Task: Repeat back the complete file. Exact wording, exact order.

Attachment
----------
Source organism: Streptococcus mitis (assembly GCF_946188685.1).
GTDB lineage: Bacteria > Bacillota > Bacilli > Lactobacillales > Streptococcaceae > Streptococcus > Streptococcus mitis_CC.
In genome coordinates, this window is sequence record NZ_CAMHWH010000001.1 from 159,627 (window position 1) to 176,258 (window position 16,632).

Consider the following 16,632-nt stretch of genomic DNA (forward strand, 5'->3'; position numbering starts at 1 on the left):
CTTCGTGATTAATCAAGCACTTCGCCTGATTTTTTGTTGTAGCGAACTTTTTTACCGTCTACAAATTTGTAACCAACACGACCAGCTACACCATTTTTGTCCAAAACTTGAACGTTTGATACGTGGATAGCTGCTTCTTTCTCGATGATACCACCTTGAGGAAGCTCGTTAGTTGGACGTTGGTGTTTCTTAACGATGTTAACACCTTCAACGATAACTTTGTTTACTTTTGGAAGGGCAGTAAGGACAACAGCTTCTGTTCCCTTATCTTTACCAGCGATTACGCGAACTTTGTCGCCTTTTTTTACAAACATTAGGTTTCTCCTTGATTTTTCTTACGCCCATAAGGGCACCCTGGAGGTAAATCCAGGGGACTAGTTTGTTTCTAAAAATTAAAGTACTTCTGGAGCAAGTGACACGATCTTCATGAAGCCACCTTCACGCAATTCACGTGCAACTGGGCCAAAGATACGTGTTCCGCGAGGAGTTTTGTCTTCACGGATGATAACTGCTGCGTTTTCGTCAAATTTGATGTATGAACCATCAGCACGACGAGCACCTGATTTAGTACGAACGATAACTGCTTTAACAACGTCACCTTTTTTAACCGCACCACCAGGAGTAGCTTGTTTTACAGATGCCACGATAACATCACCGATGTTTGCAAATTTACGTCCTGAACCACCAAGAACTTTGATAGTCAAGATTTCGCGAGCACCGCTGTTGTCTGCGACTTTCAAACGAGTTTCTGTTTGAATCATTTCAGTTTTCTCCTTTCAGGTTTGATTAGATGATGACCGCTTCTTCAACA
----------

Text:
Source organism: Streptococcus mitis (assembly GCF_946188685.1).
GTDB lineage: Bacteria > Bacillota > Bacilli > Lactobacillales > Streptococcaceae > Streptococcus > Streptococcus mitis_CC.
In genome coordinates, this window is sequence record NZ_CAMHWH010000001.1 from 159,627 (window position 1) to 176,258 (window position 16,632).

Consider the following 16,632-nt stretch of genomic DNA (forward strand, 5'->3'; position numbering starts at 1 on the left):
CTTCGTGATTAATCAAGCACTTCGCCTGATTTTTTGTTGTAGCGAACTTTTTTACCGTCTACAAATTTGTAACCAACACGACCAGCTACACCATTTTTGTCCAAAACTTGAACGTTTGATACGTGGATAGCTGCTTCTTTCTCGATGATACCACCTTGAGGAAGCTCGTTAGTTGGACGTTGGTGTTTCTTAACGATGTTAACACCTTCAACGATAACTTTGTTTACTTTTGGAAGGGCAGTAAGGACAACAGCTTCTGTTCCCTTATCTTTACCAGCGATTACGCGAACTTTGTCGCCTTTTTTTACAAACATTAGGTTTCTCCTTGATTTTTCTTACGCCCATAAGGGCACCCTGGAGGTAAATCCAGGGGACTAGTTTGTTTCTAAAAATTAAAGTACTTCTGGAGCAAGTGACACGATCTTCATGAAGCCACCTTCACGCAATTCACGTGCAACTGGGCCAAAGATACGTGTTCCGCGAGGAGTTTTGTCTTCACGGATGATAACTGCTGCGTTTTCGTCAAATTTGATGTATGAACCATCAGCACGACGAGCACCTGATTTAGTACGAACGATAACTGCTTTAACAACGTCACCTTTTTTAACCGCACCACCAGGAGTAGCTTGTTTTACAGATGCCACGATAACATCACCGATGTTTGCAAATTTACGTCCTGAACCACCAAGAACTTTGATAGTCAAGATTTCGCGAGCACCGCTGTTGTCTGCGACTTTCAAACGAGTTTCTGTTTGAATCATTTCAGTTTTCTCCTTTCAGGTTTGATTAGATGATGACCGCTTCTTCAACA